The Joplin Globe
“Space used to be a man’s world. Then came Sally Ride, who blazed a cosmic trial into orbit for U.S. women. With a pitch-perfect name out of a pop song refrain, she joined the select club of American space heroes the public knew by heart: Shepard, Glenn, Armstrong and Aldrin.”
It was an almost poetic beginning by The Associated Press about the end of the life of Sally Ride, 61, who died Monday of pancreatic cancer.
We remember her as the first American woman in orbit, flying into space on the space shuttle Challenger on June 18, 1983.
But we should also thank her for her work motivating our children to learn more about science. She wrote five science books for children, and headed her own company helping push youths toward careers in science, technology, engineering and math.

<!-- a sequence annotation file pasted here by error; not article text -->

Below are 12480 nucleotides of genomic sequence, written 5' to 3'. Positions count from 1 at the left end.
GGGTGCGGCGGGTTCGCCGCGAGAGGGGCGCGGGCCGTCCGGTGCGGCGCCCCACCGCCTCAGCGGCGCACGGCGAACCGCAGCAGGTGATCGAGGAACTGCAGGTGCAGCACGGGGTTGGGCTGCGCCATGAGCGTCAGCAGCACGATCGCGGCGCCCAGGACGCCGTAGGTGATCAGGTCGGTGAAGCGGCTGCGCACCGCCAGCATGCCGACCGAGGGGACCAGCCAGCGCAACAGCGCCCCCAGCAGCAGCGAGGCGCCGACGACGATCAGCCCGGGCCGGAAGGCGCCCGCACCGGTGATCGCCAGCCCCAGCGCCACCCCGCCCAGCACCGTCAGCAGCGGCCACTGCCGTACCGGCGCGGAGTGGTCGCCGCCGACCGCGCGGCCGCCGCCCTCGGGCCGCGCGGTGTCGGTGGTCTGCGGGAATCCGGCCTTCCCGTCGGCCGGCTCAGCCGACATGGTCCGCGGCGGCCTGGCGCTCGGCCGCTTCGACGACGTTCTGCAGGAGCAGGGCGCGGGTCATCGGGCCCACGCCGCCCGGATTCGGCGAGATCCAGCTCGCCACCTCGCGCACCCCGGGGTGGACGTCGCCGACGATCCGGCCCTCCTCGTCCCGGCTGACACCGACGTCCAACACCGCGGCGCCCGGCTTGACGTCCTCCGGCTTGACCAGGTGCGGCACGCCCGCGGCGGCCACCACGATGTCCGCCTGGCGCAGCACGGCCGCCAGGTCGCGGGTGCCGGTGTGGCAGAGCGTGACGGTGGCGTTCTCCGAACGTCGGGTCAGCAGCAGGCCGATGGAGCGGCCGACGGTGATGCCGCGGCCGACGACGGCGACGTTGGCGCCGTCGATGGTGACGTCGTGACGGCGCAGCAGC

Ride is often heralded as a role model for women.
We see her as a pioneer who could provide a lesson for all of us: Dare to break the barriers.
As we remember Ride today, perhaps it’s appropriate to mention the name of Amelia Earhart. Born 115 years ago Tuesday, she and her navigator, Fred Noonan, were lost on their July 1937 flight from New Guinea to Howland Island in the central Pacific Ocean.
Earhart was trying to become the first woman to fly around the planet.
Perhaps somewhere out there today in the galaxy, these two bright stars will find each other.
We believe their lights will continue to guide adventurers for many generations to come.